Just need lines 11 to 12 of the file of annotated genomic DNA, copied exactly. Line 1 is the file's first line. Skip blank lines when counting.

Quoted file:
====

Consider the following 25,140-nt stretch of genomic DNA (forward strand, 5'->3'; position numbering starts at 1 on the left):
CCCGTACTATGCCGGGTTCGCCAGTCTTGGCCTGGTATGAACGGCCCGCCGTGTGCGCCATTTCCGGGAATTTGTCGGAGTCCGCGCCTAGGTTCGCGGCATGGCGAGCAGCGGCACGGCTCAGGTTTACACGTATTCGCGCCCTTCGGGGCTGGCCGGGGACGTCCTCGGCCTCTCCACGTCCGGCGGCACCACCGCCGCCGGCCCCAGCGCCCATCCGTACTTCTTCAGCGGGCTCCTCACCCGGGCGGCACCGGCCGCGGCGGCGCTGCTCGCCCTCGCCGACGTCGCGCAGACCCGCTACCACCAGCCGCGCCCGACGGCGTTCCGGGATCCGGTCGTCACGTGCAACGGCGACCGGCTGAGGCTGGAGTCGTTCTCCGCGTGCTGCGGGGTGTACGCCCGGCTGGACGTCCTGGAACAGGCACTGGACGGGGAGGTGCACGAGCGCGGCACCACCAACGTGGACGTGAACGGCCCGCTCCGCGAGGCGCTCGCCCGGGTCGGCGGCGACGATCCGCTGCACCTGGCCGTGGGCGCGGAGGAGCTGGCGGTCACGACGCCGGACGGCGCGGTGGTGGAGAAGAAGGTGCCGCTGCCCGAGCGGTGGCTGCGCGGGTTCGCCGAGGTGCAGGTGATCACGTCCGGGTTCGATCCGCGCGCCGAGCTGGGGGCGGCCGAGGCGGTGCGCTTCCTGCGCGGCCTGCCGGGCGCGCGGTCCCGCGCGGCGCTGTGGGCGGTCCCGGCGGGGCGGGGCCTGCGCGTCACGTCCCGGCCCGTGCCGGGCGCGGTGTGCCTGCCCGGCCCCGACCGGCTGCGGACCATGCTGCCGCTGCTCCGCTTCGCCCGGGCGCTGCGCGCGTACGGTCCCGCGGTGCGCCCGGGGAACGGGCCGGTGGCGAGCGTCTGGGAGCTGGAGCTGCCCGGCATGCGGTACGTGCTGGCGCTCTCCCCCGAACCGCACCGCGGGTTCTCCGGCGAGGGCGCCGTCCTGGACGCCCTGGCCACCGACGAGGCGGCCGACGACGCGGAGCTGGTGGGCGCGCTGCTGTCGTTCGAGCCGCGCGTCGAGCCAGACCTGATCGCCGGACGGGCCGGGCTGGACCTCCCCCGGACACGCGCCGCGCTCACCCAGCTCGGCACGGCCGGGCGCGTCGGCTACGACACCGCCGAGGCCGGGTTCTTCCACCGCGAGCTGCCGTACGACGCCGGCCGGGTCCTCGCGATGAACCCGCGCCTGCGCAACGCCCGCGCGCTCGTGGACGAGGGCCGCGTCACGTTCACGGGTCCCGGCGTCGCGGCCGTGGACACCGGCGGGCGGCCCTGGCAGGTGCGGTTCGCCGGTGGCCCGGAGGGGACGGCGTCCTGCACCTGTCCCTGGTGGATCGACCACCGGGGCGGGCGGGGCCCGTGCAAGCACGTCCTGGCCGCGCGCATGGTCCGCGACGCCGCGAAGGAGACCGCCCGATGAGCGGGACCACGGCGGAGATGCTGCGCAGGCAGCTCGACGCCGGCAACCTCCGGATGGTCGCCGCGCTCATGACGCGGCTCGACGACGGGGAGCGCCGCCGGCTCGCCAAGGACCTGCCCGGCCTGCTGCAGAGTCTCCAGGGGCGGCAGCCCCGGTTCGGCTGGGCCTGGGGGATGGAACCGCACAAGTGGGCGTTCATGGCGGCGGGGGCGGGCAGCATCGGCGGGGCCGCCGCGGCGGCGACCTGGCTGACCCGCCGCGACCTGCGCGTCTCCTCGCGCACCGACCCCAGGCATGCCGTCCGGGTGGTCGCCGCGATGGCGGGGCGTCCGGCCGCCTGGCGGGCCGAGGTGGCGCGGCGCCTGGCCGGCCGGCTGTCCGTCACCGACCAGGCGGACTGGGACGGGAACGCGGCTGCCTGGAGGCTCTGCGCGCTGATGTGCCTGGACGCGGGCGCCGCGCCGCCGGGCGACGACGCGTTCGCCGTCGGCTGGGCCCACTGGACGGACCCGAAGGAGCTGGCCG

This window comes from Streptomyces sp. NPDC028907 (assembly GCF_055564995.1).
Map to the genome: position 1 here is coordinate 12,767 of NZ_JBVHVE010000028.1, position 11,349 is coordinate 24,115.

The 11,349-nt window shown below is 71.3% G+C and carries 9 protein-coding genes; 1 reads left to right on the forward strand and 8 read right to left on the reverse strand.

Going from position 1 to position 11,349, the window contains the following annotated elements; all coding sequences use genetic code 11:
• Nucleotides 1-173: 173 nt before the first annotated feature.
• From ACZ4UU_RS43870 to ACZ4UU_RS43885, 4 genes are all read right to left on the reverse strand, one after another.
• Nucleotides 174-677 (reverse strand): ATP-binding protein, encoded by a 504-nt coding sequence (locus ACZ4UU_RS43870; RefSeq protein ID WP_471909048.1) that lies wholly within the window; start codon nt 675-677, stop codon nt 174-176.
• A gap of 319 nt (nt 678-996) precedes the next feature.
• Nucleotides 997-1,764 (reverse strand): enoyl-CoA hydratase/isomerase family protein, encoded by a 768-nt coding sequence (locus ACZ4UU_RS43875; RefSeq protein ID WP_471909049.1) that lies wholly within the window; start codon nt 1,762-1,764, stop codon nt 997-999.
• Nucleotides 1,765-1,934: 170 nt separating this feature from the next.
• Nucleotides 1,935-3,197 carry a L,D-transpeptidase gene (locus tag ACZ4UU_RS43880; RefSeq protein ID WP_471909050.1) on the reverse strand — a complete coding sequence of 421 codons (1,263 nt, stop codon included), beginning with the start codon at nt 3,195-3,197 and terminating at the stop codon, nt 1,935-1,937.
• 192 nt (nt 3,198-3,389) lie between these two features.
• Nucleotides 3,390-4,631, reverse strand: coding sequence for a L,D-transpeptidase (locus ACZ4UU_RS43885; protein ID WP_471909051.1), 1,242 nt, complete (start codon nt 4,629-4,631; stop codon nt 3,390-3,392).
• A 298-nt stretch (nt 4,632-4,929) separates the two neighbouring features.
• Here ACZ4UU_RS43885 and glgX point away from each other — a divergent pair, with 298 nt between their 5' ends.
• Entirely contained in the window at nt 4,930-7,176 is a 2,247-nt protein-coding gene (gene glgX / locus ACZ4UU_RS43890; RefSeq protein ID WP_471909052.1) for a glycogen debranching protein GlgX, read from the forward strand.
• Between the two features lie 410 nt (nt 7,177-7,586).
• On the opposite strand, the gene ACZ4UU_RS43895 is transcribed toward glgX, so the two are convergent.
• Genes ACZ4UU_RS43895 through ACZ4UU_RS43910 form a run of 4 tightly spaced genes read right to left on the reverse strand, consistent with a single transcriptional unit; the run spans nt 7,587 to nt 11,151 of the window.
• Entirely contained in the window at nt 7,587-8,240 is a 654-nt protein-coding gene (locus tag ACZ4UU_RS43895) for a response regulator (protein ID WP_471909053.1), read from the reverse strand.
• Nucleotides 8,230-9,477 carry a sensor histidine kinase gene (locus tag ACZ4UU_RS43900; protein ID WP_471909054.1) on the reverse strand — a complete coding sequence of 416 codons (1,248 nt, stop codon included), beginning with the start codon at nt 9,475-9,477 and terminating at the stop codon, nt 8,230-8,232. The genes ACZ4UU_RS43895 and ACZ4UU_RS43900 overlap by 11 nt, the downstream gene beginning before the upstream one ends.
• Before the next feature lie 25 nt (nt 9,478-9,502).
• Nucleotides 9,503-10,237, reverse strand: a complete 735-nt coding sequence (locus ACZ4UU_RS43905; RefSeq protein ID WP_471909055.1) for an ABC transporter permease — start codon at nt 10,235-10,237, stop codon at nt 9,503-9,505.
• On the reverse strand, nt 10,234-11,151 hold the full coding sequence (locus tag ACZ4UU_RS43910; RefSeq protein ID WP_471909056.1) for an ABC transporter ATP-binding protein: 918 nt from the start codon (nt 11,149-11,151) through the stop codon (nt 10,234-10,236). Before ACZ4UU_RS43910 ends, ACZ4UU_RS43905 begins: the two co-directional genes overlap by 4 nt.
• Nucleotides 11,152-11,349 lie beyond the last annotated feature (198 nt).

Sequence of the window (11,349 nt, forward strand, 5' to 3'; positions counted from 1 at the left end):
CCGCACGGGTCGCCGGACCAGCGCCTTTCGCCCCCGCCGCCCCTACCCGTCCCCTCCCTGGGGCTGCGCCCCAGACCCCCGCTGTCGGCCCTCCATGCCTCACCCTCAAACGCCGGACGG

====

• Nucleotides 997-1,764 (reverse strand): enoyl-CoA hydratase/isomerase family protein, encoded by a 768-nt coding sequence (locus ACZ4UU_RS43875; RefSeq protein ID WP_471909049.1) that lies wholly within the window; start codon nt 1,762-1,764, stop codon nt 997-999.
• Nucleotides 1,765-1,934: 170 nt separating this feature from the next.